In the spirit of Thomas Jefferson, I give you this kid.


The Riot Kid photo has become an icon for resistance despite overwhelming odds. It’s easy to see why: This is a pure visual representation of the most powerful thing in the world – that unique slurry of bravery, fury and complete lack of self-preservation that can topple governments and tear down entire societies. The riot kid is simultaneously inspiring, funny, and awesome, and if you don’t want to whip a bottle into a corrupt wall of faceless facist automatons after seeing this, then congratulations on finding this website through the ReThink filter, worker #264XJ6, but authorities have been alerted and are on their way. Please remain calm and fill out form 27b stroke 6 while you await their arrival, to best facilitate your transition to the Purification Factories.

For the rest of us, Riot Kid is emblematic of every wandering fuck not given. He’s scrawny, alone, half the size of his enemies, and he just does not seem to care. Those cops are going to get their god damn heads bashed open, and that is just a fact; the sun rises in the east, sets in the west, and some motherfuckers are going to get their mullet-helmets caved in today.

Once again, this kind of photo doesn’t seem to need context, but context still changes everything. The picture originally comes from photographer Evandro Monteiro, and was taken during a police action in Sao Paulo, Brazil. And while we look at an image like this and recognize what it inspires in us all, we still kind of assume the kid was just joking around. The boy probably didn’t know what he was doing at the time; he was just making funny faces at the cops until his panicked mother could sprint in and sweep him away. But then here’s another image of the riot kid from Monteiro’s portfolio that implies otherwise:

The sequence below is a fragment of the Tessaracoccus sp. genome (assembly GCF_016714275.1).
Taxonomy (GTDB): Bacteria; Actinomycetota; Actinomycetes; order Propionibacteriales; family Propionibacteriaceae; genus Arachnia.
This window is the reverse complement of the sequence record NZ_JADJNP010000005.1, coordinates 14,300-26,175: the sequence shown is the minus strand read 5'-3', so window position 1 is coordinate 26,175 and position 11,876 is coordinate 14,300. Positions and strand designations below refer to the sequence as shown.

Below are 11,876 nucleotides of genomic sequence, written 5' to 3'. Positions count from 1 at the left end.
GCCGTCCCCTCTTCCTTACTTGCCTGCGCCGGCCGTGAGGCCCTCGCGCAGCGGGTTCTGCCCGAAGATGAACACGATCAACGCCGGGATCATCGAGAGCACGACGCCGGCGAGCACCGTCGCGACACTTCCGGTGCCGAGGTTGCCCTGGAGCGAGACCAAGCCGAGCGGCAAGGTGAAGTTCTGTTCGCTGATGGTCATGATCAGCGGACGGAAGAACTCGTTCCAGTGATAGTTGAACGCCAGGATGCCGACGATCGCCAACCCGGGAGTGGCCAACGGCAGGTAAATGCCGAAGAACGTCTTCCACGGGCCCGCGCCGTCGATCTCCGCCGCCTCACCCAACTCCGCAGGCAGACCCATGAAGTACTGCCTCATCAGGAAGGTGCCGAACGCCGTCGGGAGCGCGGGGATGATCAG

So not only was he actually standing out in that street, alone, hurling rocks at the police (which is way more impetus than they need in Sao Paulo to beat some ghetto kid to death,) but he was so overcome with rage afterward that he stripped to the waist, slammed his jacket to the dirt, puffed out his chest and dared them to make a move. This was not a joke, or a childish prank. This was life or death.


The photographer has this child tagged as a ‘street boy.’ That’s not a generic descriptor. In Sao Paulo ‘street child’ refers to a specific type of young homeless in the city. There are thousands, if not millions of them in Brazil, and they’re largely considered pests. Roughly 20% of police homicides in Sao Paulo are minors. In fact, the street children are so reviled that in some places, local shopkeepers and low-level politicians actually put out bounties on their heads to the tune of about $50 per kid. As a result, masked death squads rove the streets of Brazil at night, eliminating children.

And while that knowledge is incredibly awful, and gut-churning, and heart-dropping, and just makes you want to burn this whole miserable species to the ground and hope that nature knows enough to start from scratch this time, it also drastically magnifies the importance of this image.

This is not the same as a white, English-speaking child playing at revolutionary because he’s got the implied protection of society. This boy is not joking, and he is not safe. If he’s really a ‘street child,’ then those cops he’s challenging are the men that might make half a week’s pay for murdering him, and would face little to no reprisal for it. And if he really is a ‘street child,’ then he is utterly alone up there: It’s unlikely any of the other people in those photos have a vested interest in whether he lives or dies.

And he simply does.



Because there is nothing on this earth – not overwhelming odds, nor brutal police states, nor fear, nor violence, nor the kind of horrible, devouring apathy that makes things like death squads for children possible – that will ever, from now until the heat death of this whole screwed universe, force this kid to sit down and put his fucking shirt back on.

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